In this lesson, we’ll let you know the Japanese question words to help you ask questions in Japanese.
Learning a new language is challenging but fulfilling. Learning question words is not only essential but also a key to start a fun interaction.
In this lesson, we first learn some of the basic Japanese question words and see their uses in context. You’ll be able to manage simple conversations in no time!
- 1 Japanese Question Words
- 2 7 Japanese Question Words
- 3 7 Japanese Question Words and Examples
- 4 Other Japanese Question Words
- 5 Tips For Question Words in Formal or Casual Form Japanese
- 6 It Leads You Somewhere New
Japanese Question Words
The Japanese question words are similar to the WH questions in the English language. These questions are very useful when engaging in conversations. These Japanese question words are great conversation starters.
As you read on, you’ll learn the basic question words in Japanese. But we’ve also included other question words that you’ll find handy when learning Japanese.
What is the Japanese for the word “question”?
The Japanese word for “question” is 質問 (しつもん | shitsumon). You can express the following question “Do you have a question” and the sentences “Yes, I have a question.” and “No, I don’t have a question” as:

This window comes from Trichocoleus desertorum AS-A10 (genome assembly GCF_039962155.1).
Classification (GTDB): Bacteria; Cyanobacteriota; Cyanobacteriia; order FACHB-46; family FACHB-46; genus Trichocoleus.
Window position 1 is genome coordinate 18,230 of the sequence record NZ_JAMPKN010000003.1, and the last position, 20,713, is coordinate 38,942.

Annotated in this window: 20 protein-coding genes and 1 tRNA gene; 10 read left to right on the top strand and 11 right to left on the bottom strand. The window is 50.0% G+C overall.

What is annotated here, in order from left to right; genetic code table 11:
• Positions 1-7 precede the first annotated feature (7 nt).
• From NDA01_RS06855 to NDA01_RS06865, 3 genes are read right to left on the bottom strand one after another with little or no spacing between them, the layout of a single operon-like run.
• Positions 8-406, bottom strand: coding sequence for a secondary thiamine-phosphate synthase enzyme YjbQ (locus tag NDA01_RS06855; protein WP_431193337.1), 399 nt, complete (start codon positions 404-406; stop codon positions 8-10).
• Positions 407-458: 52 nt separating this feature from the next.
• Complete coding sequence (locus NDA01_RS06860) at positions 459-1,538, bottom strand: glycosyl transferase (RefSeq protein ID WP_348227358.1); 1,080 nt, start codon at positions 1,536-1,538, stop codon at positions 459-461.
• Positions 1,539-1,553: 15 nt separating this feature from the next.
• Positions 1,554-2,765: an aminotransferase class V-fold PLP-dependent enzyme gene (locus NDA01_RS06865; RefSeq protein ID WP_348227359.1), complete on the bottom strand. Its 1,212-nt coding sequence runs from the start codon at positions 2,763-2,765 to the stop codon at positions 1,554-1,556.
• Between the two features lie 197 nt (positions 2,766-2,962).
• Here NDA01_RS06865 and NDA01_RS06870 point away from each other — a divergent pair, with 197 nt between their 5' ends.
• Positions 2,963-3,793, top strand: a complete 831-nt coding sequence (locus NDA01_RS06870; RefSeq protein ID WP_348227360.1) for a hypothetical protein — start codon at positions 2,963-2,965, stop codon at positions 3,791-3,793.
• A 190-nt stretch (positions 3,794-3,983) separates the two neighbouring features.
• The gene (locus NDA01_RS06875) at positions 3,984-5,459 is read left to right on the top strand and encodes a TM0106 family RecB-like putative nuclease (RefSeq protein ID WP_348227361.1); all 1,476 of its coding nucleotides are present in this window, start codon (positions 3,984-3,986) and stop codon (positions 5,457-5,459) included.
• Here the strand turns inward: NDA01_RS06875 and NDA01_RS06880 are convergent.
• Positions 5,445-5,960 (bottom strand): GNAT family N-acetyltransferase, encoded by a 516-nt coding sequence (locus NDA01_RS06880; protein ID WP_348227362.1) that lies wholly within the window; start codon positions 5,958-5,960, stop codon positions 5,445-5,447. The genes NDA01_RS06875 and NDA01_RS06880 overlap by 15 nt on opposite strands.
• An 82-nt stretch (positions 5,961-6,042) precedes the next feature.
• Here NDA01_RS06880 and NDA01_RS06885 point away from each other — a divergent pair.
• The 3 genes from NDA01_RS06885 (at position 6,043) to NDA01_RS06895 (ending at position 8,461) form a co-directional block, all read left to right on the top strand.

(しつもんはありますか | shitsumon wa arimasu ka)
Do you have a question?
(はい, しつもんはあります | hai, shitsumon wa arimasu)
Yes, I have a question.
(いいえ, しつもんはありません | iie, shitsumon wa arimasen)
No, I don’t have a question.
7 Japanese Question Words
Most of our daily conversations involve a lot of the 6W1H question words such as What, Where, Who, When, Why, Which, and How. We’re spontaneously using these words to express our curiosity, to ask simple questions, or just to have casual conversations.
Below are the 7 Japanese question words.
7 Japanese Question Words and Examples
Certainly, it’s more helpful to learn question words in context. Once you start understanding the use of each question word in everyday life, you’ll quickly learn them by heart. Let’s take a look at the common question phrases in Japanese.
What in Japanese
The question “what” can be expressed in 2 ways. It can be なに (nani) or なん (nan). Although, they both mean “what”, there can be a difference in usage.
なに (nani) can be used without being attached to other Japanese words and it can’t be used with ですか (desu ka). On the other hand, なん (nan) can’t stand alone so it needs to be attached with ですか (desu ka). Let’s take a look at the examples below:
(あなたのなまえはなんですか | Anata no namae wa nan desuka?)
What is your name?
(なにかこまっていますか | Nanika komatte imasuka?)
What is the matter? May I help you?
Where in Japanese
どこ (doko) is used to ask “where”. It is written as 何処 in Kanji. Here are some examples:
Dokokara kima shitaka?
Where are you from?
(どこ に すんでいます か？ | Doko ni sunde imasuka?)
Where do you live?
When in Japanese